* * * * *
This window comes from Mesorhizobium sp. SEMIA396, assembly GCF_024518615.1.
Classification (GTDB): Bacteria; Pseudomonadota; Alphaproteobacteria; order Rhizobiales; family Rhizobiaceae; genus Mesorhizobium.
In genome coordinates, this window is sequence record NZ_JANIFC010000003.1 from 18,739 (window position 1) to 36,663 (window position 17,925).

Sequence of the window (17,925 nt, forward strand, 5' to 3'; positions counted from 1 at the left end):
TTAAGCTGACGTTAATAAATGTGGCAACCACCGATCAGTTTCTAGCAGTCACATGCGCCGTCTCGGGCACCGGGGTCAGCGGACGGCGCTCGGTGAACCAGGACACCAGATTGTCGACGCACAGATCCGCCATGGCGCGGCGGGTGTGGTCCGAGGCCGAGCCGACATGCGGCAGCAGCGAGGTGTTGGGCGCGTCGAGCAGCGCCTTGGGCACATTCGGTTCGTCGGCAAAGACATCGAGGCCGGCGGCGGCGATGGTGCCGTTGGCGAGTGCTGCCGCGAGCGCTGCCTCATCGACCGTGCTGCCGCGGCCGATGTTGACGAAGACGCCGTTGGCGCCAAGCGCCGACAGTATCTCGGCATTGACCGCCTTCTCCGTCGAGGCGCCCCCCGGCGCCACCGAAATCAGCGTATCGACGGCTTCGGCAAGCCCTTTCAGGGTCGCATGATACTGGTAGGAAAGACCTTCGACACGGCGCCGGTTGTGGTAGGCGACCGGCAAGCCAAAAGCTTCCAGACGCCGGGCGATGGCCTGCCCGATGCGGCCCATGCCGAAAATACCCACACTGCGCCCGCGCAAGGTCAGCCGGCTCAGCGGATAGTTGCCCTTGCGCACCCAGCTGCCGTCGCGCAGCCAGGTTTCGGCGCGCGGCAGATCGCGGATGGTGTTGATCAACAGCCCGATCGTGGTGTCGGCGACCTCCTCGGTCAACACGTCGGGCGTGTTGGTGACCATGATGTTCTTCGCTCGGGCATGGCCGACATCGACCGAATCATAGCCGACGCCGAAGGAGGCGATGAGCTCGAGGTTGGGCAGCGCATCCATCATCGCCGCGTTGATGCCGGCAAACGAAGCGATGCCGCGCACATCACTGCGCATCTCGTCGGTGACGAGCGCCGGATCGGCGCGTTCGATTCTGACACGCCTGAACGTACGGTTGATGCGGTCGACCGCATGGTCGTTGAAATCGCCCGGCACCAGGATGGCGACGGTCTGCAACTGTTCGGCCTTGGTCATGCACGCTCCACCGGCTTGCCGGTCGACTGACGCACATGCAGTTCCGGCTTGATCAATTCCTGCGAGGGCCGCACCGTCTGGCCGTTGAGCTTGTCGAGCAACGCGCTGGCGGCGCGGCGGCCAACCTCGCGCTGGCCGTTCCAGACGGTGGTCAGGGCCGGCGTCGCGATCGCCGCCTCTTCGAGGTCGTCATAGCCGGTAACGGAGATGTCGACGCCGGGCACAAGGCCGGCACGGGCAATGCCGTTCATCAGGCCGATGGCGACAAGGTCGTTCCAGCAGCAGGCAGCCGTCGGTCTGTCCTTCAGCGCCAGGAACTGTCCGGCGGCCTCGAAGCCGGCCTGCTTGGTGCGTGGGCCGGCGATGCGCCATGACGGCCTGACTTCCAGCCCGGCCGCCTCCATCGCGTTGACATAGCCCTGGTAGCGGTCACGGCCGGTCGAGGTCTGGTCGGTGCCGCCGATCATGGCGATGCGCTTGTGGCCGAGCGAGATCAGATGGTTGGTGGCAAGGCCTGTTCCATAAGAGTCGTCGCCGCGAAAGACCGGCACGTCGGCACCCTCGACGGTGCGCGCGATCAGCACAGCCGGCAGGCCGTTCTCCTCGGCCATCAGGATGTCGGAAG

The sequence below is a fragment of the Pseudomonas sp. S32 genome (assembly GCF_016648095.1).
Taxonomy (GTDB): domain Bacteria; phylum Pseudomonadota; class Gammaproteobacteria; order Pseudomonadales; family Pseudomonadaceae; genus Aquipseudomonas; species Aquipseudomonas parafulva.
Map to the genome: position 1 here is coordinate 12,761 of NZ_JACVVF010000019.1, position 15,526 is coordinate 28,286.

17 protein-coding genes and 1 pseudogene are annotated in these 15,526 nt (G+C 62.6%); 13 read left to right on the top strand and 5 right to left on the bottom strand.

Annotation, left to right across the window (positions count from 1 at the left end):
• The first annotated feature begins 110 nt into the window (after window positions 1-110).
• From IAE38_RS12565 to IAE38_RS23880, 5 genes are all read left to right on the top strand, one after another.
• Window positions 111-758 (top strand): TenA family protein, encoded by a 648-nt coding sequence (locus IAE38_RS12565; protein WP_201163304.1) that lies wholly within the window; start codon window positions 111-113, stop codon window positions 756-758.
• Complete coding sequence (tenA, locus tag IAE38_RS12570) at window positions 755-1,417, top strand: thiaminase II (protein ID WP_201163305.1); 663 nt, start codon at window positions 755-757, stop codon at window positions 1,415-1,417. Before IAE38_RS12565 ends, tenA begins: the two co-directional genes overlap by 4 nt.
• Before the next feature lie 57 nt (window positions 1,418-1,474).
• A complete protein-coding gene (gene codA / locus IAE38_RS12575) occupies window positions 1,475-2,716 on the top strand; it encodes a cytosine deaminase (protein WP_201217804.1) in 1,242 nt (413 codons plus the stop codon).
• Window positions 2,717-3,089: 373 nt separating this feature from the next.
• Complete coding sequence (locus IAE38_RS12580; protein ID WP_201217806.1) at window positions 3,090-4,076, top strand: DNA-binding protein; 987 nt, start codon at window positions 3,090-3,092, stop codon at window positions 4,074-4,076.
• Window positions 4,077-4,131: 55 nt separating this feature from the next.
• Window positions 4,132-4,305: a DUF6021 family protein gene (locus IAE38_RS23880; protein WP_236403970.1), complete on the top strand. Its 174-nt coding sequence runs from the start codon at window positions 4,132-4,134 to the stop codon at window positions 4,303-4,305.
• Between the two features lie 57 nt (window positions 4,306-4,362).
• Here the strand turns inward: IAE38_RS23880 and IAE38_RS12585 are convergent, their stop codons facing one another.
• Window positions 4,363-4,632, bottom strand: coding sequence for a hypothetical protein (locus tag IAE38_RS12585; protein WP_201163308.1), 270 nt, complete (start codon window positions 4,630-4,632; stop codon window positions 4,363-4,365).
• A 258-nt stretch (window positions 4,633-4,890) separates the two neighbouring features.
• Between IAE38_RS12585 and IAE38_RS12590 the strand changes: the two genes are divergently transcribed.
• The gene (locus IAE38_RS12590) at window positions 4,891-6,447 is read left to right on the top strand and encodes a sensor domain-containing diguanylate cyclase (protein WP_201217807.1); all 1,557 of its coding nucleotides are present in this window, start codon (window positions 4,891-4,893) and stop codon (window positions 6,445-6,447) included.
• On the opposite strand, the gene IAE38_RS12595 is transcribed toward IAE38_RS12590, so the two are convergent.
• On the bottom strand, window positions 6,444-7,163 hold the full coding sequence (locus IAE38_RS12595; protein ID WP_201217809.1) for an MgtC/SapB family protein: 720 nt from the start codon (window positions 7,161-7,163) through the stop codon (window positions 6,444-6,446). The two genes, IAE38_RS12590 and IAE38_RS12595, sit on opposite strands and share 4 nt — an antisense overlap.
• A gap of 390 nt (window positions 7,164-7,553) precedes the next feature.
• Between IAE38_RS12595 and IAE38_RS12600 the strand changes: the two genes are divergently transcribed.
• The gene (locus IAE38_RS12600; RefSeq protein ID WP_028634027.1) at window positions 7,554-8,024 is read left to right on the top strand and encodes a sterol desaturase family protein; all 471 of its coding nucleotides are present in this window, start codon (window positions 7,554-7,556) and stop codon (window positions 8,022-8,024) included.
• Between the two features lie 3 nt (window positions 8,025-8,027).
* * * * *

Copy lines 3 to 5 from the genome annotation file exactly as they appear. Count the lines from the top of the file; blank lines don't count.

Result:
In genome coordinates, this window is sequence record NZ_JANIFC010000003.1 from 18,739 (window position 1) to 36,663 (window position 17,925).

Sequence of the window (17,925 nt, forward strand, 5' to 3'; positions counted from 1 at the left end):
TTAAGCTGACGTTAATAAATGTGGCAACCACCGATCAGTTTCTAGCAGTCACATGCGCCGTCTCGGGCACCGGGGTCAGCGGACGGCGCTCGGTGAACCAGGACACCAGATTGTCGACGCACAGATCCGCCATGGCGCGGCGGGTGTGGTCCGAGGCCGAGCCGACATGCGGCAGCAGCGAGGTGTTGGGCGCGTCGAGCAGCGCCTTGGGCACATTCGGTTCGTCGGCAAAGACATCGAGGCCGGCGGCGGCGATGGTGCCGTTGGCGAGTGCTGCCGCGAGCGCTGCCTCATCGACCGTGCTGCCGCGGCCGATGTTGACGAAGACGCCGTTGGCGCCAAGCGCCGACAGTATCTCGGCATTGACCGCCTTCTCCGTCGAGGCGCCCCCCGGCGCCACCGAAATCAGCGTATCGACGGCTTCGGCAAGCCCTTTCAGGGTCGCATGATACTGGTAGGAAAGACCTTCGACACGGCGCCGGTTGTGGTAGGCGACCGGCAAGCCAAAAGCTTCCAGACGCCGGGCGATGGCCTGCCCGATGCGGCCCATGCCGAAAATACCCACACTGCGCCCGCGCAAGGTCAGCCGGCTCAGCGGATAGTTGCCCTTGCGCACCCAGCTGCCGTCGCGCAGCCAGGTTTCGGCGCGCGGCAGATCGCGGATGGTGTTGATCAACAGCCCGATCGTGGTGTCGGCGACCTCCTCGGTCAACACGTCGGGCGTGTTGGTGACCATGATGTTCTTCGCTCGGGCATGGCCGACATCGACCGAATCATAGCCGACGCCGAAGGAGGCGATGAGCTCGAGGTTGGGCAGCGCATCCATCATCGCCGCGTTGATGCCGGCAAACGAAGCGATGCCGCGCACATCACTGCGCATCTCGTCGGTGACGAGCGCCGGATCGGCGCGTTCGATTCTGACACGCCTGAACGTACGGTTGATGCGGTCGACCGCATGGTCGTTGAAATCGCCCGGCACCAGGATGGCGACGGTCTGCAACTGTTCGGCCTTGGTCATGCACGCTCCACCGGCTTGCCGGTCGACTGACGCACATGCAGTTCCGGCTTGATCAATTCCTGCGAGGGCCGCACCGTCTGGCCGTTGAGCTTGTCGAGCAACGCGCTGGCGGCGCGGCGGCCAACCTCGCGCTGGCCGTTCCAGACGGTGGTCAGGGCCGGCGTCGCGATCGCCGCCTCTTCGAGGTCGTCATAGCCGGTAACGGAGATGTCGACGCCGGGCACAAGGCCGGCACGGGCAATGCCGTTCATCAGGCCGATGGCGACAAGGTCGTTCCAGCAGCAGGCAGCCGTCGGTCTGTCCTTCAGCGCCAGGAACTGTCCGGCGGCCTCGAAGCCGGCCTGCTTGGTGCGTGGGCCGGCGATGCGCCATGACGGCCTGACTTCCAGCCCGGCCGCCTCCATCGCGTTGACATAGCCCTGGTAGCGGTCACGGCCGGTCGAGGTCTGGTCGGTGCCGCCGATCATGGCGATGCGCTTGTGGCCGAGCGAGATCAGATGGTTGGTGGCAAGGCCTGTTCCATAAGAGTCGTCGCCGCGAAAGACCGGCACGTCGGCACCCTCGACGGTGCGCGCGATCAGCACAGCCGGCAGGCCGTTCTCCTCGGCCATCAGGATGTCGGAAG